EU will stay the course on security regulations

Aviation International News » October 2006
September 28, 2006, 10:01 AM

Despite the dramatic August 10 revelation of a terrorist plot to blow up transatlantic airliners departing from the UK, European Union (EU) transport officials have not accelerated their plans to rework the existing EC2320 aviation security regulations. The draft rules are next due to be discussed at a meeting of EU countries’ transport ministers on October 9.

A spokesman for the UK’s Department for Transport–which has been a firm advocate of strong and comprehensive security controls–told AIN that the redrafting of EC2320 will remain on “the same timetable.” The final legislation is not expected to be adopted before the very end of this year, or more likely early next year.

The EC2320 rules were hastily introduced five years ago in the aftermath of 9/11 in a bid to keep weapons out of aircraft and secure areas of airports. But they did not take effect until Jan. 19, 2003, and since then have not been enforced uniformly by the various European states.

In September last year, the European Commission (EC) said that the rules would need to be redrafted as formal “framework legislation.” The business aviation community has been concerned that authorities might extend the impact of regulations to aircraft weighing as little as 2.7 metric tons (5,952 pounds).

As framework legislation, the revised EC2320 would outline only broad security requirements, such as the need for positive identification of passengers and preventing any potential weapons from being taken aboard aircraft. These will be issued in conjunction with detailed EC622 rules specifying exactly how these general requirements should be met, but these will be shared only with operators on a confidential basis.

The main concern of the business aviation lobby has been to ensure that the detailed EC622 rules take account of how markedly corporate aircraft operations differ from those of the airlines. For example, it has argued that there is no point requiring passengers to put items such as nail clippers in checked baggage if the baggage hold can be accessed from the cabin.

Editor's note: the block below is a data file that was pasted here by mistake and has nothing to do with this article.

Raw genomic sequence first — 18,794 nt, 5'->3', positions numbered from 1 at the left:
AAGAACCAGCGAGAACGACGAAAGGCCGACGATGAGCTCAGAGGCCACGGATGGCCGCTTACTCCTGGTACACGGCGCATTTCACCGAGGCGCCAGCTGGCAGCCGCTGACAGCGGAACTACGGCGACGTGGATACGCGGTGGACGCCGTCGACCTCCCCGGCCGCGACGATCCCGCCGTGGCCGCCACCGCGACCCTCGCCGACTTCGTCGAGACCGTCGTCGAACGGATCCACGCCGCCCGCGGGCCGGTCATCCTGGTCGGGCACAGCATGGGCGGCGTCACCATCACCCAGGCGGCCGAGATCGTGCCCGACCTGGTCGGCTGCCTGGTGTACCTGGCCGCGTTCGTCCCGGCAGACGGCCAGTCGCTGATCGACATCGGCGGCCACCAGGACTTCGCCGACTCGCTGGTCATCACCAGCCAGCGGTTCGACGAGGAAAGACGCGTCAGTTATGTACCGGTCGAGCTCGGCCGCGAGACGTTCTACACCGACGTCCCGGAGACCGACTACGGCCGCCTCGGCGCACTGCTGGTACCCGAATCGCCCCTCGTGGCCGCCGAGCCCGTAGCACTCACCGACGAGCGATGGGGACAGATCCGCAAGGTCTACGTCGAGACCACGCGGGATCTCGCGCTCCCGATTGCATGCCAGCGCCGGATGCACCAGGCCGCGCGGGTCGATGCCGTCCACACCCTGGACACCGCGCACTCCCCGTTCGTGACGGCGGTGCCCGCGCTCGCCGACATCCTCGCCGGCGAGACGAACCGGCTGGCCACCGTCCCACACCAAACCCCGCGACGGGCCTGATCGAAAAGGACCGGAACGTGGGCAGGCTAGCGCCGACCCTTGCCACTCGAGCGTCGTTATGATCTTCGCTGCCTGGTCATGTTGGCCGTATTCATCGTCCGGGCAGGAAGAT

Whatever the final details of the EC622 rules, the new EC2320 will represent an important change in that for the first time the requirements for security screening are expected to apply to all business aircraft weighing between 10 and 45 metric tons (22,044 to 99,208 pounds).

The new rules will therefore apply to aircraft ranging in size from the Learjet 60XR to the Global Express XRS (but not including a model such as the Bombardier Learjet 45XR).

The purpose of EC2320 is to ensure that all operators concerned have a security policy that they commit to implementing. Under detailed EC622 requirements, these might be spelled out in a contract between business aircraft operators and their passengers. EBAA wants EC622 to allow for so-called “alternative measures” to fit the scale, circumstances and location of an operator.

Meanwhile, British transport officials met with their European counterparts during late August and September to explain the extraordinary restrictions that authorities imposed on flights out of the UK beginning August 10. These required passengers to carry only travel documents and essential medications on board in transparent plastic bags.

The restriction was subsequently lifted to allow small carry-on bags, including laptops and cellphones. At press time, these limits were expected to be further relaxed–essentially to  pre-August 11 allowances.

EU officials have said that they want to achieve more consistent rules about permitted carry-on luggage and passenger screening. They are also seeking to accelerate plans to exchange passenger data among member states. UK officials have said that the alleged terrorist plot to use liquid explosives to destroy airliners in flight means that there must be a “step change” in aviation security measures.

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